From the moment word leaked that Chuck Hagel had been fired, the spinning began in earnest.
Those ubiquitous senior administration officials wanted it clear that the president had chosen to oust his Defense secretary, thus giving him credit for a post-midterm shakeup and a new aggressiveness in the war on terror. That’s how Washington works: the president has full confidence in his Cabinet members until he, uh, doesn’t.
And if Hagel’s reputation gets scuffed up in the process, well, politics ain’t beanbag. I do wonder, though, why journalists let unnamed sources more or less trash a guy on his way out from behind a curtain of anonymity.
In fact, there were dueling leaks, with a separate set of anonymous voices from the Pentagon, even though the White House has the bigger megaphone.
The only amazing thing, in retrospect, is that the tremors from Hagel’s planned firing weren’t picked up earlier, well before the New York Times disclosed his dismissal yesterday morning.
Here’s the dominant spin in a nutshell, from an MSNBC story: “The White House reportedly lost confidence in Hagel less than two years after his nomination. ‘He himself was uncomfortable with the position,’ said NBC News’s Jim Miklaszewski.”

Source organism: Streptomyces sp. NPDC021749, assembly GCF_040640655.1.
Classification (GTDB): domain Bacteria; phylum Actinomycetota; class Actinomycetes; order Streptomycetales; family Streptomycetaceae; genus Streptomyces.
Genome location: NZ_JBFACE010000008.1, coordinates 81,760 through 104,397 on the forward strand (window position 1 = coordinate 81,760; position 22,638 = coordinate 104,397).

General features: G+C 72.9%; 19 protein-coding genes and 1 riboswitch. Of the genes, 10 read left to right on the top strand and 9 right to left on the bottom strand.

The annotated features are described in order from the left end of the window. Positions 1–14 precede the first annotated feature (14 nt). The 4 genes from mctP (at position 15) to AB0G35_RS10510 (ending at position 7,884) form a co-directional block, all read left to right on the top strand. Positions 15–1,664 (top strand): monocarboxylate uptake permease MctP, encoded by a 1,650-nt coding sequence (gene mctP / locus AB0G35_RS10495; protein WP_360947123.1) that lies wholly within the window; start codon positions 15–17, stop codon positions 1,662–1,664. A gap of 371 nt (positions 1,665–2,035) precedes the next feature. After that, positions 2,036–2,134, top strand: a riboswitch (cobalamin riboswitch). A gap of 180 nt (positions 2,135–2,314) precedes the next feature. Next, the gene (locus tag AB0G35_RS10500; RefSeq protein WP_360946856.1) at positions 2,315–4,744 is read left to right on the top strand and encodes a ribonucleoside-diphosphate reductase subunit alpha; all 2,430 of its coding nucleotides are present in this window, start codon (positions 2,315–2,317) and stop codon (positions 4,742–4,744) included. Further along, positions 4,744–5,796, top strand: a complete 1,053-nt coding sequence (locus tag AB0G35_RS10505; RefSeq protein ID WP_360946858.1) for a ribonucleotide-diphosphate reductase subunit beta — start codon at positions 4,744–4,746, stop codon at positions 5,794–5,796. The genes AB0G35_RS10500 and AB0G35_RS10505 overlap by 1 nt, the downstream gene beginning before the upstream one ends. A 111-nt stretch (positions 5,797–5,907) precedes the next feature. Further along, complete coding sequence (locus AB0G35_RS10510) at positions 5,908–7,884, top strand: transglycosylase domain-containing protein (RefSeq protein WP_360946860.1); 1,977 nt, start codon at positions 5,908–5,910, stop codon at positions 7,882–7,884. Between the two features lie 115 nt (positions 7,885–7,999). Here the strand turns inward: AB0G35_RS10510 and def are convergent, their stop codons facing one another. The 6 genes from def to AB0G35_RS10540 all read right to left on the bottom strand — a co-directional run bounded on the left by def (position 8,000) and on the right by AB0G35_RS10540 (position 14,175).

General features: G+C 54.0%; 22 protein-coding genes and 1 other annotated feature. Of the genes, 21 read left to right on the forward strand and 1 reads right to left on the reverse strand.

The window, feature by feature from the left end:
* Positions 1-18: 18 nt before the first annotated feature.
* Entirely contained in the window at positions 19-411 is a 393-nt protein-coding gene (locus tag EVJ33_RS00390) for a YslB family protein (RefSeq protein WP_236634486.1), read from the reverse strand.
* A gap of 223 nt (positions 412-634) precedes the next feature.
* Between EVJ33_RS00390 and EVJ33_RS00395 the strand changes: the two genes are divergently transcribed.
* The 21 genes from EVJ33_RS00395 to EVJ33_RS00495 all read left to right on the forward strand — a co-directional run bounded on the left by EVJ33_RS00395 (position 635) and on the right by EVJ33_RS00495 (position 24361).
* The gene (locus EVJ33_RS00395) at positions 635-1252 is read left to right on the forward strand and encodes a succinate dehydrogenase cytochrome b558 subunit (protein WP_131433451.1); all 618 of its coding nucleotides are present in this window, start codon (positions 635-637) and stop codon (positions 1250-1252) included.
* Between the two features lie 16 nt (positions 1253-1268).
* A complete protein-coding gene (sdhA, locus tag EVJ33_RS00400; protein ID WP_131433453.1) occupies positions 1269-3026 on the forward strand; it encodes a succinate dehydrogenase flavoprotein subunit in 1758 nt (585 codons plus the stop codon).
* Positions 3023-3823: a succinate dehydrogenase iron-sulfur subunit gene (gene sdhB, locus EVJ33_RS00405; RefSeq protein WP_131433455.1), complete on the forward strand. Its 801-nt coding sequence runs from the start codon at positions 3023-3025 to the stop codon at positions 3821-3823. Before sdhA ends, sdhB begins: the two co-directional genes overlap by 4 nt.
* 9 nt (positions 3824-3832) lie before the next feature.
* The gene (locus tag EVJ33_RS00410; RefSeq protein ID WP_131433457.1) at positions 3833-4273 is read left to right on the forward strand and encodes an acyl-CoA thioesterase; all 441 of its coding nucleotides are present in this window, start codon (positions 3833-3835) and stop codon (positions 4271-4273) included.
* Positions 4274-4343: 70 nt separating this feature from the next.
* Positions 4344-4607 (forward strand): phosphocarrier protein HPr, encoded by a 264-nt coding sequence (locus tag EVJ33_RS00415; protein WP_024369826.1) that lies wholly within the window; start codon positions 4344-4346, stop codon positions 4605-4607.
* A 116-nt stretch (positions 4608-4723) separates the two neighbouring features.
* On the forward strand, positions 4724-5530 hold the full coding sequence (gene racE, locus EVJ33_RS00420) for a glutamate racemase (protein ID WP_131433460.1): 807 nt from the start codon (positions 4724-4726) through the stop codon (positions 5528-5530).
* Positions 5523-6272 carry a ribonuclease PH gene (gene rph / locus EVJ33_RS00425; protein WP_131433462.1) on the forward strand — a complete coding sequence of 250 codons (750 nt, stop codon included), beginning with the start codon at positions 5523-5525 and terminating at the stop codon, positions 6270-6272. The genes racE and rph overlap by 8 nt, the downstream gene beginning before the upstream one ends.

It’s true that the former Republican senator from Nebraska never seemed like the right fit. He simply wasn’t much of a spokesman on military policy, even when the threat of ISIS was dominating the news. Why have a Pentagon chief who fades into the woodwork?
The more generous spin, which the White House spread like icing across the baked cake of Hagel’s departure, is that the mission had changed. Thus, the New York Times:
“The officials characterized the decision as a recognition that the threat from the militant group Islamic State will require different skills from those that Mr. Hagel, who often struggled to articulate a clear viewpoint and was widely viewed as a passive defense secretary, was brought in to employ.
“Mr. Hagel, a combat veteran who was skaeptical about the Iraq war, came in to manage the Afghanistan combat withdrawal and the shrinking Pentagon budget in the era of budget sequestrations.”
Okay, that’s true. But a Pentagon chief needs to be able manage military operations at any time, as the renewed American involvement in not just Iraq but Syria makes clear.